03:00 – So it’s more of a, it’s a Q&A. These questions are questions that my team especially TJ and John doing customer support have shared that they get very often, but also questions that if you go to our blog, tenkarausa.com/blog, the first post that you see which is pinned to the top of the page is gonna be a Q&A post. And I’ve left that there for a long time, so people can ask questions directly. And so, I compiled some of the questions that have been asked over time from there and then some other questions that have come through Facebook and other means over the years, so hopefully, this kind of gets us a chance to cover everything. It could be a long episode, I’m not sure, I’m gonna try to go through the questions relatively quickly. So some of them may be a little bit superficial as opposed to trying to go super into depth about everything. And if you do, if you are left with any questions at the end of this, don’t hesitate to reach out either through the podcast page for this Q&A or through that Q&A blog post that I just mentioned. So I’m gonna start from the beginning, I’m gonna cover some kind of general questions and then I’m gonna go, kinda try to break it up into sections to organize the episode a little bit.

04:23 – So the first one is just gonna be a couple of general questions, then I’m gonna try to cover questions that have come to us about tenkara rods over the years and then about tenkara lines, including rigging and that kind of thing, then I’m gonna cover tenkara flies. And then lastly I’m gonna cover some of the things that have come about how to learn about tenkara and that kind of thing, and related to general questions as well. But one of the most common questions we get to begin with, is whether tenkara is good for beginners? And yes, it’s great for beginners. So tenkara is this really simple method of fly fishing as we always talk about, involving rod, line and fly. A lot of people think that it resembles the good old cane pole fishing that people might have done as kids and a lot of, a big part of the reason that a lot of people might have grown up doing that is because there’s not a whole lot to it. So tenkara kinda takes that, the advantage of the simplicity of the cane pole, even though it does have to teach you how to fly cast ’cause you’re making the line move and that kind of thing.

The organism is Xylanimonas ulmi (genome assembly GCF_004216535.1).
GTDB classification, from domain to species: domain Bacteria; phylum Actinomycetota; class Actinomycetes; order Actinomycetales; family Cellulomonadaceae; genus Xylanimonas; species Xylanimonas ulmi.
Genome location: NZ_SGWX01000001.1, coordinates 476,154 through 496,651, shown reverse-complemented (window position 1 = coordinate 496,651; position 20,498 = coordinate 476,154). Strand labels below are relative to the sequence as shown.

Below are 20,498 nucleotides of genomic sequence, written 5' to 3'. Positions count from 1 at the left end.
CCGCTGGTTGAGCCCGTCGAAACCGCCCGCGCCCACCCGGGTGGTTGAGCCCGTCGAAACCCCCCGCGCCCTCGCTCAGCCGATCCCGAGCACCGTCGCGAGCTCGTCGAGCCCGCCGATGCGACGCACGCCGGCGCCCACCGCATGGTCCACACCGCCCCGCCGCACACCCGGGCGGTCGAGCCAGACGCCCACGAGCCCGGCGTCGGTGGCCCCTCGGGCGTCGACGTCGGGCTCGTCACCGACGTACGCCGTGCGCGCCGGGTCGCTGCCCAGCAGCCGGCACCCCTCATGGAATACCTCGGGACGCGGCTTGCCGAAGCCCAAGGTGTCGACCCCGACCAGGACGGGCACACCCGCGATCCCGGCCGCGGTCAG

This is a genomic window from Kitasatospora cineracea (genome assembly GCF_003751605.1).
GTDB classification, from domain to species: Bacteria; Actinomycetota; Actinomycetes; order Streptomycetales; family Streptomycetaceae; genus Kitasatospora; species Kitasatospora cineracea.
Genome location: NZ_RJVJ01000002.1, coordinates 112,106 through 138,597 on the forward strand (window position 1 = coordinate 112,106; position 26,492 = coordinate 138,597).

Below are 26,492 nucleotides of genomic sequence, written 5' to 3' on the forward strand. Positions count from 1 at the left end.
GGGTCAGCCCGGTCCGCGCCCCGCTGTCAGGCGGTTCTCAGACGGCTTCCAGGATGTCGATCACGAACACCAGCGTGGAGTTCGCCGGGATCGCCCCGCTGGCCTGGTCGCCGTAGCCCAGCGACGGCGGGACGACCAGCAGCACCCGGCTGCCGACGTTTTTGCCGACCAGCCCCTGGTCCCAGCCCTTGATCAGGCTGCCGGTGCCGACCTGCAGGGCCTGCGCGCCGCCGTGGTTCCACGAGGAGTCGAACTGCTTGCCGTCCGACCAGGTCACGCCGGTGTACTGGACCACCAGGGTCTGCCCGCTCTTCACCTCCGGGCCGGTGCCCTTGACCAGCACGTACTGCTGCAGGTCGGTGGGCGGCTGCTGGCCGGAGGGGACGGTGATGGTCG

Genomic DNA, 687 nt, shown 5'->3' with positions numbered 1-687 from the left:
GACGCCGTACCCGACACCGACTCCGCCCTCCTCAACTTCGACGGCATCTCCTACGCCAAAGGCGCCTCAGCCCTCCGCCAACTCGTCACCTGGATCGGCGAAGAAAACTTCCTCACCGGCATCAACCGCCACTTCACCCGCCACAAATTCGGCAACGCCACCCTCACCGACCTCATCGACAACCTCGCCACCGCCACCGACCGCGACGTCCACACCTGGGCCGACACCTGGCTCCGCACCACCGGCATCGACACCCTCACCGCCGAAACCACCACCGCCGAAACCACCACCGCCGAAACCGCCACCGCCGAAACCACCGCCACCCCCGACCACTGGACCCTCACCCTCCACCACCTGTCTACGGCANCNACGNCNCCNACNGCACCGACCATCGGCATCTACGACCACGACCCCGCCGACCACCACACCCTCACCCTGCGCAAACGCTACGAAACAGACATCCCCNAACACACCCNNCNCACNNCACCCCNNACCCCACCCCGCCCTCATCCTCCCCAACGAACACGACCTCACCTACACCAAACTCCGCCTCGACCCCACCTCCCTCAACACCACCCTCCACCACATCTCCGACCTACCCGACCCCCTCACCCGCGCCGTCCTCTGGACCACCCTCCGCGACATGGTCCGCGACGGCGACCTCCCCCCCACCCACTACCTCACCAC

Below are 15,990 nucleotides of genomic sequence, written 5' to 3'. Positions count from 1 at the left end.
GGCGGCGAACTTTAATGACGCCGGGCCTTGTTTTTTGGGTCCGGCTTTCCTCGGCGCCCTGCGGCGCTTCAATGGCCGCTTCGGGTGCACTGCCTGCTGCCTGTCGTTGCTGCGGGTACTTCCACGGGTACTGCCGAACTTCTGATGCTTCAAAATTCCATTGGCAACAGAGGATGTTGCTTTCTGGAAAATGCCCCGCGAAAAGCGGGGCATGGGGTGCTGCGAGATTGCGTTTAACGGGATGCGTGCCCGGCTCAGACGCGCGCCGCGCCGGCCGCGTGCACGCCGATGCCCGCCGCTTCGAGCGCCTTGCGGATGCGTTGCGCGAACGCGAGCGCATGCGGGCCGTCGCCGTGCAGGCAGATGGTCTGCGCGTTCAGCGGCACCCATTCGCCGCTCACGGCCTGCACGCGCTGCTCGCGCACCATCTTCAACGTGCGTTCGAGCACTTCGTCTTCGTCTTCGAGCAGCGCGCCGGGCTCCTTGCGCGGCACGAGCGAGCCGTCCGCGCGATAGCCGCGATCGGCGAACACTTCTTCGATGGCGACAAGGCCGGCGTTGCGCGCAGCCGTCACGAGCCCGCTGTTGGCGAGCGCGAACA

05:31 – But all around, very very good for beginners, for kids as well, so tenkara is a very good method of fishing for kids because it keeps things simple, there’s not a whole lot of things to mess up, if you will. And the casting itself doesn’t take long, you learn how to cast in a couple of minutes, it’s a little bit like picking up a pebble and throwing it. You kinda have a very similar motion, so there’s not a ton there. It’s a very intuitive way to fish. And then later, I’m gonna talk about rods, but the entire method of tenkara is really good for beginners. So I wanna address that right now. It’s not really about the rods, all the rods are good for beginners, but because the method itself is really good. Next one, is tenkara good for backpackers or for backpacking? And yes, absolutely. The first thing that’s gonna come to mind when people look at tenkara, in terms of thinking about backpacking is that the whole set up is very portable, very compact and there’s not a whole lot to it. You have a rod, line and fly, the rod’s telescoped down to 20 inches, and you have this little kit bag with you, so it’s not a whole lot of space that it’s gonna take up. You can build a whole kit, a whole tenkara kit, if you’re a minimal, a very strong minimalist for about six ounces of gear roughly.